South Korean firms have issued more than 5 trillion won ($4.27 billion) worth of environmental, social and governance-related bonds so far this year, which surpasses the volume of the asset class floated for the entirety of last year.
ESG-related bonds are fixed income investments -- mostly issued by government-run organizations or institutions at the moment -- that finance environmental or social projects that help boost transparency and sustainability in society.
Local firms including state-run financial institutions have issued a total of 5.6 billion won of ESG-related bonds as of May 22, Bloomberg data showed. This exceeds the 4.9 billion won worth of such bonds issued throughout 2018.
The Korea Development Bank’s headquarters in Yeouido, western Seoul (Yonhap)
The latest figure is a sign that Korea’s ESG bond market has been growing at a faster-than-expected speed since last year, boosted by local investors seeking purpose-driven instruments.
It is also a noteworthy leap from the corresponding figure of 590 billion won in 2013, when ESG-related bonds were first officially introduced to Korean investors. The state-run Export-Import Bank of Korea was the first local firm to issue the relatively-new asset class with global green bonds.
But experts, citing data, say that it was only last year when the market really started to expand.
Until recently, ESG-bond issuers were restricted to state-run financial institutions due to stringent requirements the product needs to meet to be considered “ESG.” Now, even firms outside the finance sector are eyeing the bonds due to their growing popularity.
Korean electric-vehicle battery maker LG Chem last month issued a total of $1.56 billion in global green bonds --which are categorized as ESG-related bonds for their nature -- marking the biggest-ever volume for ESG bonds sold by a Korean firm.
“There is a high demand for ESG-related bonds at the moment, backed by the local investors’ growing interest in ethical and sustainable finance,” Lee Dong-hyun, a spokesperson for the state-run Korea Development Bank, told The Korea Herald on Wednesday.
“The market is still in its early stages of growth, but it’s definitely growing,” he added.
Lee highlighted KDB’s issuance of a won-denominated green bond worth 300 billion won in May 2018 as a catalyst in taking the market to the next level. KDB’s move marked the issuance of the first Korean won-denominated ESG-bond.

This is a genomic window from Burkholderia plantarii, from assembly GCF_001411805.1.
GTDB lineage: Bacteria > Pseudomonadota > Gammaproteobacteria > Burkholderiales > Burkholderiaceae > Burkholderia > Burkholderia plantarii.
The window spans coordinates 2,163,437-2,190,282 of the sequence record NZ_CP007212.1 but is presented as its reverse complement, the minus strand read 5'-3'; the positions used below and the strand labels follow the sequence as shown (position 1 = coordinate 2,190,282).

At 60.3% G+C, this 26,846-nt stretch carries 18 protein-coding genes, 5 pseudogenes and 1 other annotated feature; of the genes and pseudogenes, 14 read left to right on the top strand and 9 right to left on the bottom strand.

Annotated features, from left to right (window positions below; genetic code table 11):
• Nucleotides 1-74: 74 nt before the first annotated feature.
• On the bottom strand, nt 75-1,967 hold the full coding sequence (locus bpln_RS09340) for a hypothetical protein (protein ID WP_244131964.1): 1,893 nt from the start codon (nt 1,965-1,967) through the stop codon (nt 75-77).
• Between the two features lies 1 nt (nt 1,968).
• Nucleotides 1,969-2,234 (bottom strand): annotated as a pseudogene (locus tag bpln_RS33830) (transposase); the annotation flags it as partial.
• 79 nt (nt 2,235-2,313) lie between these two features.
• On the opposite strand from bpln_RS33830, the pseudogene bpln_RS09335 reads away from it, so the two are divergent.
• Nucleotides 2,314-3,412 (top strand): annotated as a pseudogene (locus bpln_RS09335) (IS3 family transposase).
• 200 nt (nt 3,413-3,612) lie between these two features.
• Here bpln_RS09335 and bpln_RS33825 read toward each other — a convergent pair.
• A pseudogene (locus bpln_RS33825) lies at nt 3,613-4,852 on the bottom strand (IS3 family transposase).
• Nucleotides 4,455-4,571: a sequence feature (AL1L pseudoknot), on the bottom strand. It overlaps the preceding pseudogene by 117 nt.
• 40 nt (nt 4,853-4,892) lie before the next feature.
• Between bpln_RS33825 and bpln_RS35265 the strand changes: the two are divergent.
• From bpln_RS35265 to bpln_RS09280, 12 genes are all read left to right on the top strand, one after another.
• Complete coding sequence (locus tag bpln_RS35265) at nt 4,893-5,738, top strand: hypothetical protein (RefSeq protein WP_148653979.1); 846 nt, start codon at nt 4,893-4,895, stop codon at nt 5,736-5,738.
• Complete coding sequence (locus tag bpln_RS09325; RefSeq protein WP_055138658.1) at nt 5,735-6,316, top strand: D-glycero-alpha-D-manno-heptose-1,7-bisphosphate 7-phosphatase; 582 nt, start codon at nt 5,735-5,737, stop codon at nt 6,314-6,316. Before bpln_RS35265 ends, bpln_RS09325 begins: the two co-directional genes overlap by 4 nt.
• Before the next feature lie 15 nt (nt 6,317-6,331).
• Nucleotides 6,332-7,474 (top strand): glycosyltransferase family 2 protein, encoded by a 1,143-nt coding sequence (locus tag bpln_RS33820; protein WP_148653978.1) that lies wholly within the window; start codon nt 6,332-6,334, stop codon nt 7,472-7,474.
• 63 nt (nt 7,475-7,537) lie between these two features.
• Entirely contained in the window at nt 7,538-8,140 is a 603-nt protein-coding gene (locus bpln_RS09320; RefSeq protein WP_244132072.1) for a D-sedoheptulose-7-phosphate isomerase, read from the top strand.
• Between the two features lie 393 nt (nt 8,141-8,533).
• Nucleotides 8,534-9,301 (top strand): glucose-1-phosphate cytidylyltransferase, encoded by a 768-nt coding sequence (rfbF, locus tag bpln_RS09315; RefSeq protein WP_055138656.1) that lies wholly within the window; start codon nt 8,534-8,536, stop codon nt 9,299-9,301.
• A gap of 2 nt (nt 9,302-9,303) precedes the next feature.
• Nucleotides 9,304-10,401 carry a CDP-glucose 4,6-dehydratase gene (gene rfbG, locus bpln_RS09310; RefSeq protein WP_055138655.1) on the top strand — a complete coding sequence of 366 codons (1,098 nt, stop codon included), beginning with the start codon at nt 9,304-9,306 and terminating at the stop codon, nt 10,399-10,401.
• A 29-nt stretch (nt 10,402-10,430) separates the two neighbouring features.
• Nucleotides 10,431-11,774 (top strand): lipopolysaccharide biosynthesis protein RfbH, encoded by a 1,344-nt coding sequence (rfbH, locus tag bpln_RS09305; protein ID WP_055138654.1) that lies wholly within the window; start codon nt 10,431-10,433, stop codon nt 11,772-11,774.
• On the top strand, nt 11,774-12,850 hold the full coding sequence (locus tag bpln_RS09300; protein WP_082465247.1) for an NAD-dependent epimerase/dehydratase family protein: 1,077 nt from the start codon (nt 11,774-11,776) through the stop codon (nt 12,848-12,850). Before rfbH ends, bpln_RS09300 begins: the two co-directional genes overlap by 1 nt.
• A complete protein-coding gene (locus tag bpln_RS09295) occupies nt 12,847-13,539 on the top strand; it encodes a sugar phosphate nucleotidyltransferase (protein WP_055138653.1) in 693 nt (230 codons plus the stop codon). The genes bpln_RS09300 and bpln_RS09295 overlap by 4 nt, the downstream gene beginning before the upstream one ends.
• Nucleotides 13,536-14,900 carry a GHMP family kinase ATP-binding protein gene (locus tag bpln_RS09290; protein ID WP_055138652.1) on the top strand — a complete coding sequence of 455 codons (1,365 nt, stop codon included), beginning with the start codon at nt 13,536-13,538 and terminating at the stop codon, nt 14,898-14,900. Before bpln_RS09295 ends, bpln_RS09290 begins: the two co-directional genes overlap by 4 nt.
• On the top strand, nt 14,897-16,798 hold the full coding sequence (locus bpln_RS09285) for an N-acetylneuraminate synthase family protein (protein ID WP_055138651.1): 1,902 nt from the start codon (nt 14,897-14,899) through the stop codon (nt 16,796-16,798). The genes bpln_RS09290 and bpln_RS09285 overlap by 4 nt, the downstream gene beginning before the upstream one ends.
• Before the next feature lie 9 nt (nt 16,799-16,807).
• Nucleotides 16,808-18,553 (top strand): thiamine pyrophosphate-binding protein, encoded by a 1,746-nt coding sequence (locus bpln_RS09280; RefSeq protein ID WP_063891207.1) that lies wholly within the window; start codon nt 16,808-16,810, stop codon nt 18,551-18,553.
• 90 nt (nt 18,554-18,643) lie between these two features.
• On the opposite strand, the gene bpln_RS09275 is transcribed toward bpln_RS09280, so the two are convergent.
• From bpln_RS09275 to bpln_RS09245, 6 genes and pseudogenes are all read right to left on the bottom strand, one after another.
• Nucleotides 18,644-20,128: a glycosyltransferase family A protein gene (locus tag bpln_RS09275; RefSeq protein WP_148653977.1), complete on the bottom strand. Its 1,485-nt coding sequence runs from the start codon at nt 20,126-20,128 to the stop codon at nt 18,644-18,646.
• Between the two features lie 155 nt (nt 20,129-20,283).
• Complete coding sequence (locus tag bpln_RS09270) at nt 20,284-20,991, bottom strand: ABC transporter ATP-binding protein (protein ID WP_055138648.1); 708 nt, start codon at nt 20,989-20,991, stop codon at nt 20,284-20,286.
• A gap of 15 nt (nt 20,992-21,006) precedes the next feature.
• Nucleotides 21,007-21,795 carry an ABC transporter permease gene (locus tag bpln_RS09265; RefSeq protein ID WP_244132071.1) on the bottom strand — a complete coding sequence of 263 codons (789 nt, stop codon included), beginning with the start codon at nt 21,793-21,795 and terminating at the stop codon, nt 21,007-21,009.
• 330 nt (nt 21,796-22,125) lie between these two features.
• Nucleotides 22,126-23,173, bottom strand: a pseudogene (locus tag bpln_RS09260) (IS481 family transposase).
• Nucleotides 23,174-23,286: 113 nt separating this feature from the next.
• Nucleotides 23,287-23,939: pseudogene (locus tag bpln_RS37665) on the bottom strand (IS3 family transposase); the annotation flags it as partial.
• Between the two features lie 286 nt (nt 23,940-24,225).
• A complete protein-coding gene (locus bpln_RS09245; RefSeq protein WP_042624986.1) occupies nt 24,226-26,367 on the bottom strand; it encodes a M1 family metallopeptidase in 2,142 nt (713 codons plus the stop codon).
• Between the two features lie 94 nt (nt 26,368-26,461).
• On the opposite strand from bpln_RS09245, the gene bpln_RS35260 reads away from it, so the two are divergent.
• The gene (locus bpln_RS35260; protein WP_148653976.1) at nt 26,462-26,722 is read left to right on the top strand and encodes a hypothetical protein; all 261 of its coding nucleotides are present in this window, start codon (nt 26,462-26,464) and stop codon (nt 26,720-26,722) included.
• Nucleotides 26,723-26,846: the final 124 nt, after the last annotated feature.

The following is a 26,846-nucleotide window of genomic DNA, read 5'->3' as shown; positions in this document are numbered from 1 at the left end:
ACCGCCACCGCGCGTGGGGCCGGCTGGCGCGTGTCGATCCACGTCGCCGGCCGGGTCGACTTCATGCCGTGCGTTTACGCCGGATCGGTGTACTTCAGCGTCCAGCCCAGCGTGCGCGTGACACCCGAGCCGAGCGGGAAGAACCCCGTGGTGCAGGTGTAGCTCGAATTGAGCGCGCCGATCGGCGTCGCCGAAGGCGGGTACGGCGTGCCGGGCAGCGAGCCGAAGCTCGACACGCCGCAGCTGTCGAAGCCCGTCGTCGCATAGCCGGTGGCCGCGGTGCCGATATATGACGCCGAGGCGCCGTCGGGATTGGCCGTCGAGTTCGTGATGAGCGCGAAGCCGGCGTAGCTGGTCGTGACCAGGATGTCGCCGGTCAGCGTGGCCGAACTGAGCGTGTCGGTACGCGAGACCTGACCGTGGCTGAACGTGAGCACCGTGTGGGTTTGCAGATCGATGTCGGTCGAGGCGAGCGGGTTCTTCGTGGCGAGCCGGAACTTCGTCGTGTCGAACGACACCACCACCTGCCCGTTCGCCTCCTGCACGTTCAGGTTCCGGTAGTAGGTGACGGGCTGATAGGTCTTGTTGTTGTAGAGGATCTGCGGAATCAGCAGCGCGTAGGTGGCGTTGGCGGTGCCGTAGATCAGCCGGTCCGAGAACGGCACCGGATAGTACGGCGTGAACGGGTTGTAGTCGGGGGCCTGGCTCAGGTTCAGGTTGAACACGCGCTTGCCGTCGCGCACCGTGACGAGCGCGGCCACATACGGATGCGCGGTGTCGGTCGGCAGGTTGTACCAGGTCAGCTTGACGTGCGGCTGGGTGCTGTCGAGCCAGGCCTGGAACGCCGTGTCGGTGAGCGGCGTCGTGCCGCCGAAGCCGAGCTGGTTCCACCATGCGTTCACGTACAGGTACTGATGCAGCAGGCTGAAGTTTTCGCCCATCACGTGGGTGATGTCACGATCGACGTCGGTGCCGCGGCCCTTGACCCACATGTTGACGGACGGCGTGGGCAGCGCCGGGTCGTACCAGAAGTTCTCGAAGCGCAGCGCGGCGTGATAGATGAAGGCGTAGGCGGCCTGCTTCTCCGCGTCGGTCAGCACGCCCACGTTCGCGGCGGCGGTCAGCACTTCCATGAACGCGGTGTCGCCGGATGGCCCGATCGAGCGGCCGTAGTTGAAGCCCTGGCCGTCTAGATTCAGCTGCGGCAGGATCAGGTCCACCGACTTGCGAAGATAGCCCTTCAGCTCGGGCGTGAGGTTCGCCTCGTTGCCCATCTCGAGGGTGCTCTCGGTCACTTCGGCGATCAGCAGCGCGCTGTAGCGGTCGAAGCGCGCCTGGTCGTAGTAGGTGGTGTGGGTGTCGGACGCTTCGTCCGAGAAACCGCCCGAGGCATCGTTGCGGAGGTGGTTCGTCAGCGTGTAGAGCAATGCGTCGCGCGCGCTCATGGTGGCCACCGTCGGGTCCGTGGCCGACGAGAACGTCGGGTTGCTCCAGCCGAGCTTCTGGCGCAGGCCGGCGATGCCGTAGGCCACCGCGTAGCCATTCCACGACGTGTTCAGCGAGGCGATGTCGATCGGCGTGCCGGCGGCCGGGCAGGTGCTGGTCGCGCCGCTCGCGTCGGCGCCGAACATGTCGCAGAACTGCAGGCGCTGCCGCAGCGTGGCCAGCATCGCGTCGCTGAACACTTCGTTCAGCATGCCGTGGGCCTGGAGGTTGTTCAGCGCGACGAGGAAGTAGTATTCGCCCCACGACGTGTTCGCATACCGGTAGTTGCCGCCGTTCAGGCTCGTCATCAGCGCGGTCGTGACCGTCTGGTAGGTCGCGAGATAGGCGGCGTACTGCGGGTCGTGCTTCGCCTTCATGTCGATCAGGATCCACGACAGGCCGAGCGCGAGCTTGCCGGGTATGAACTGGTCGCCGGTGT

On top of this, the KDB decided earlier this month to issue a two-year won-denominated sustainability bond worth 400 billion won, in addition to 1 trillion won it raised from ESG-related bonds last year.
Sustainability bonds are floated to exclusively finance a combination of green and social projects.
According to analysts, the ESG-related bond market in Korea is expected to grow further with the current Moon administration’s emphasis on ESG values, including its introduction of the stewardship code by the National Pension Service.
“Demand for ESG-related bonds is projected to be stable as it can provide chances to invest in low-risk assets while providing its investors a sense of fulfillment in social responsibility,” said Kim Min-jung, an analyst at Hanwha Investment & Securities.Low participation
Despite the rosy outlook surrounding Korea’s ESG-bond market, the private banking sector still seems reluctant to make bold moves.
More than 80 percent of ESG-related bond issuers have been state-run institutions for years now, with Korea Housing Finance Corp. and the KDB ranking first and second, respectively, in terms of the largest volume of bonds issued.
KHFC started issuing all of its mortgage-backed securities in the form of social bonds in March and has issued a total of 4.1 trillion won worth of bonds so far this year.
Meanwhile, Shinhan, Woori, and KB are among the four major commercial banks here that have issued any form of ESG-related bonds. None of the firms have managed to sell over the 1 trillion-won level so far, respectively.
According to industry watchers, though ESG-related bonds may improve a firm’s image, it is a financial burden for nongovernment businesses to issue such assets. It is more cost-efficient for them to issue regular bonds instead, they say.
Nevertheless, it is still a budding market and integrating ESG values is likely to remain a key goal for South Korea’s financial sector -- both public and private.
“As climate change is becoming a bigger agenda (item) in global meetings, ESG-related bonds are becoming more of a solid trend rather than an option,” said Kim Yoon-kyung, an analyst at the Korea Center for International Finance.
“It is necessary that the local market participate in this trend,” she added.
By Jung Min-kyung (firstname.lastname@example.org